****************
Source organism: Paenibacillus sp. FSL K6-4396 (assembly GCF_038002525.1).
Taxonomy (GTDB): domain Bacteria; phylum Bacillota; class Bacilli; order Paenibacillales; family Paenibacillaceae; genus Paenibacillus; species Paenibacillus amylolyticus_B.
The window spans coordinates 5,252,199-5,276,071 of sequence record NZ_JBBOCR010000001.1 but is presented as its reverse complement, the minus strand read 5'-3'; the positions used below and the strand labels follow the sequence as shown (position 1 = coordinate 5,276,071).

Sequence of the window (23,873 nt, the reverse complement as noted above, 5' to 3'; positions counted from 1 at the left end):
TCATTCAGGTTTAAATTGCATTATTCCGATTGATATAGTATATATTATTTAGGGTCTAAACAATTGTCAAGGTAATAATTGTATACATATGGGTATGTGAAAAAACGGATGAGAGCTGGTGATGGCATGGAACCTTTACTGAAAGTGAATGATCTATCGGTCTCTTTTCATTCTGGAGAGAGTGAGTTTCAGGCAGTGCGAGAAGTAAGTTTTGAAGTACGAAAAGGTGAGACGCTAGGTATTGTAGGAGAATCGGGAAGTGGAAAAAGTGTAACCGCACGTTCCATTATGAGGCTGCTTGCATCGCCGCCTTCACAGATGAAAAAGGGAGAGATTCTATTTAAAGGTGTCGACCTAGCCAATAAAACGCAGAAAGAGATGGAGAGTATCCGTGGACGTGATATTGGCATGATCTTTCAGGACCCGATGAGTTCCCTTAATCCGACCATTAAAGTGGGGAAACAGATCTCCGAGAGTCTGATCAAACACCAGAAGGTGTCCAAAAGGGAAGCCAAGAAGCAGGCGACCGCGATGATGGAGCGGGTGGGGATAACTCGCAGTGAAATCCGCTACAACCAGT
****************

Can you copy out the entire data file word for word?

Source organism: Paenibacillus sp. FSL K6-4396 (assembly GCF_038002525.1).
Taxonomy (GTDB): domain Bacteria; phylum Bacillota; class Bacilli; order Paenibacillales; family Paenibacillaceae; genus Paenibacillus; species Paenibacillus amylolyticus_B.
The window spans coordinates 5,252,199-5,276,071 of sequence record NZ_JBBOCR010000001.1 but is presented as its reverse complement, the minus strand read 5'-3'; the positions used below and the strand labels follow the sequence as shown (position 1 = coordinate 5,276,071).

Sequence of the window (23,873 nt, the reverse complement as noted above, 5' to 3'; positions counted from 1 at the left end):
TCATTCAGGTTTAAATTGCATTATTCCGATTGATATAGTATATATTATTTAGGGTCTAAACAATTGTCAAGGTAATAATTGTATACATATGGGTATGTGAAAAAACGGATGAGAGCTGGTGATGGCATGGAACCTTTACTGAAAGTGAATGATCTATCGGTCTCTTTTCATTCTGGAGAGAGTGAGTTTCAGGCAGTGCGAGAAGTAAGTTTTGAAGTACGAAAAGGTGAGACGCTAGGTATTGTAGGAGAATCGGGAAGTGGAAAAAGTGTAACCGCACGTTCCATTATGAGGCTGCTTGCATCGCCGCCTTCACAGATGAAAAAGGGAGAGATTCTATTTAAAGGTGTCGACCTAGCCAATAAAACGCAGAAAGAGATGGAGAGTATCCGTGGACGTGATATTGGCATGATCTTTCAGGACCCGATGAGTTCCCTTAATCCGACCATTAAAGTGGGGAAACAGATCTCCGAGAGTCTGATCAAACACCAGAAGGTGTCCAAAAGGGAAGCCAAGAAGCAGGCGACCGCGATGATGGAGCGGGTGGGGATAACTCGCAGTGAAATCCGCTACAACCAGT